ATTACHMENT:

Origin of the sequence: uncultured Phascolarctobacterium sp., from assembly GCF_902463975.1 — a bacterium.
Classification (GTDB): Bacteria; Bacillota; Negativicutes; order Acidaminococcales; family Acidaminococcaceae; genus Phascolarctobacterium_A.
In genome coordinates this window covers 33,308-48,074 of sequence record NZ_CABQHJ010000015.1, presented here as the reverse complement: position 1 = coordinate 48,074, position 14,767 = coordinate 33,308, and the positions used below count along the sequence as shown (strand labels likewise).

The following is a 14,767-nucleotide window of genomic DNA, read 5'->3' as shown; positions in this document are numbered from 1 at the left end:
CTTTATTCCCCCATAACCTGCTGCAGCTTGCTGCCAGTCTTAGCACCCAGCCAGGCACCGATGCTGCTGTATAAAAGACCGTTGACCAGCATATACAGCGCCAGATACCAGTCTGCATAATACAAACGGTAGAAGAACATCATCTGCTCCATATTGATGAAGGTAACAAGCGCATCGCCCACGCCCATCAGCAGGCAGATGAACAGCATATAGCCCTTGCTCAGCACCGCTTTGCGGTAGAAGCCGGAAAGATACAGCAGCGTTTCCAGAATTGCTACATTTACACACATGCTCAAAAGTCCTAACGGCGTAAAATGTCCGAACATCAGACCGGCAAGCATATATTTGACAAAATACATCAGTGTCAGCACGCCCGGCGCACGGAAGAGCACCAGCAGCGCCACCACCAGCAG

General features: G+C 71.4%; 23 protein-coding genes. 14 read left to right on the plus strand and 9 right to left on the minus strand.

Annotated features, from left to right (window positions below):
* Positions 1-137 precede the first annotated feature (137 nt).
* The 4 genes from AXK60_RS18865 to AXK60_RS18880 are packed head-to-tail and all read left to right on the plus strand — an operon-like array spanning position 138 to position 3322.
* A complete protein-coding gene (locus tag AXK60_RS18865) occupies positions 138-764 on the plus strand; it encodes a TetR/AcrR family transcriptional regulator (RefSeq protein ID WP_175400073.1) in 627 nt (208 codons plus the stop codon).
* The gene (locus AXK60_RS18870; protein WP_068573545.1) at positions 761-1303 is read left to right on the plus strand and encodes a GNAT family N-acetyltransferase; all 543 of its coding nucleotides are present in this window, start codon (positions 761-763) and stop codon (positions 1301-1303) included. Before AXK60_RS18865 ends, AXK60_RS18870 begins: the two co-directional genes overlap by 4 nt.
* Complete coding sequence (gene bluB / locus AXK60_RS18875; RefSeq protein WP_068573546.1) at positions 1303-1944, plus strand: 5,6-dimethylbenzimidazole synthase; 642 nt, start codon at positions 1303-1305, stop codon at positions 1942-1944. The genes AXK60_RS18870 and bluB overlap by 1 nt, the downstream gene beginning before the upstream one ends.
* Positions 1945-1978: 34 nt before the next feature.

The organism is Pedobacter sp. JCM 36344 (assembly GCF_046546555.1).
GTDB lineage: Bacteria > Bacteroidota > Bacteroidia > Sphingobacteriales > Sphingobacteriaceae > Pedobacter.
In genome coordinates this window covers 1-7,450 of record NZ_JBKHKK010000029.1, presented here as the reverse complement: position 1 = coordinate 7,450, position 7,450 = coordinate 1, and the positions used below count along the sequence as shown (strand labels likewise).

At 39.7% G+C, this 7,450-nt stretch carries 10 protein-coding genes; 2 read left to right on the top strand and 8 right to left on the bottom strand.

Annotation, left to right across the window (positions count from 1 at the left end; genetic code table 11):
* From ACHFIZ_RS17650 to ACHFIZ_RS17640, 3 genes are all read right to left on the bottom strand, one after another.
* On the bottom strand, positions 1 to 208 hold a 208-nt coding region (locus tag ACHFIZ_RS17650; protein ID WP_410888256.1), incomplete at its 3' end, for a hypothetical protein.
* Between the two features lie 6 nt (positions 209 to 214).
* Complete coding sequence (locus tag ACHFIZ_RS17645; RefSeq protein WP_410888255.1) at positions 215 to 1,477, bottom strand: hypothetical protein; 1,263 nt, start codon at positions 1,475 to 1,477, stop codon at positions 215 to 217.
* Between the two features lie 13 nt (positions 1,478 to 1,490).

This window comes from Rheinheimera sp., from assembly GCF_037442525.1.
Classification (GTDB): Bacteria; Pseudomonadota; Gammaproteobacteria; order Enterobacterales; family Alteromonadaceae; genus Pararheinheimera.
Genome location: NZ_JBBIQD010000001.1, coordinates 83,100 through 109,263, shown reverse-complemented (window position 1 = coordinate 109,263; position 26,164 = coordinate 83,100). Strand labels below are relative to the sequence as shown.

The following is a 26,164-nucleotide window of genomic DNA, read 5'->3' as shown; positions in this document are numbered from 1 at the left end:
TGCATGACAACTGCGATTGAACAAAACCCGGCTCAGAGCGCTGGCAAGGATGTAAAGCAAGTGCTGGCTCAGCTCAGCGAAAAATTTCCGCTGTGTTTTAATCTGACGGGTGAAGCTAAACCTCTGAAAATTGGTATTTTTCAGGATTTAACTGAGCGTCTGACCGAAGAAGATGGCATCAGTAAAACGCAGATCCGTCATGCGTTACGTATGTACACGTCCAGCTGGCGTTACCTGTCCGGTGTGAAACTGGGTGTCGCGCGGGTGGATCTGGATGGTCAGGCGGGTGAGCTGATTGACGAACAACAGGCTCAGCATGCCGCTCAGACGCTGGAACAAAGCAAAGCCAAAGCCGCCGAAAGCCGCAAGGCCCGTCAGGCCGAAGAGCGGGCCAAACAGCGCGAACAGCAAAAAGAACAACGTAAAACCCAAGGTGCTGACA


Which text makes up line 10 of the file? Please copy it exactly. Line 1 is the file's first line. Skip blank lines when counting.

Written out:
* A complete protein-coding gene (locus tag AXK60_RS18865) occupies positions 138-764 on the plus strand; it encodes a TetR/AcrR family transcriptional regulator (RefSeq protein ID WP_175400073.1) in 627 nt (208 codons plus the stop codon).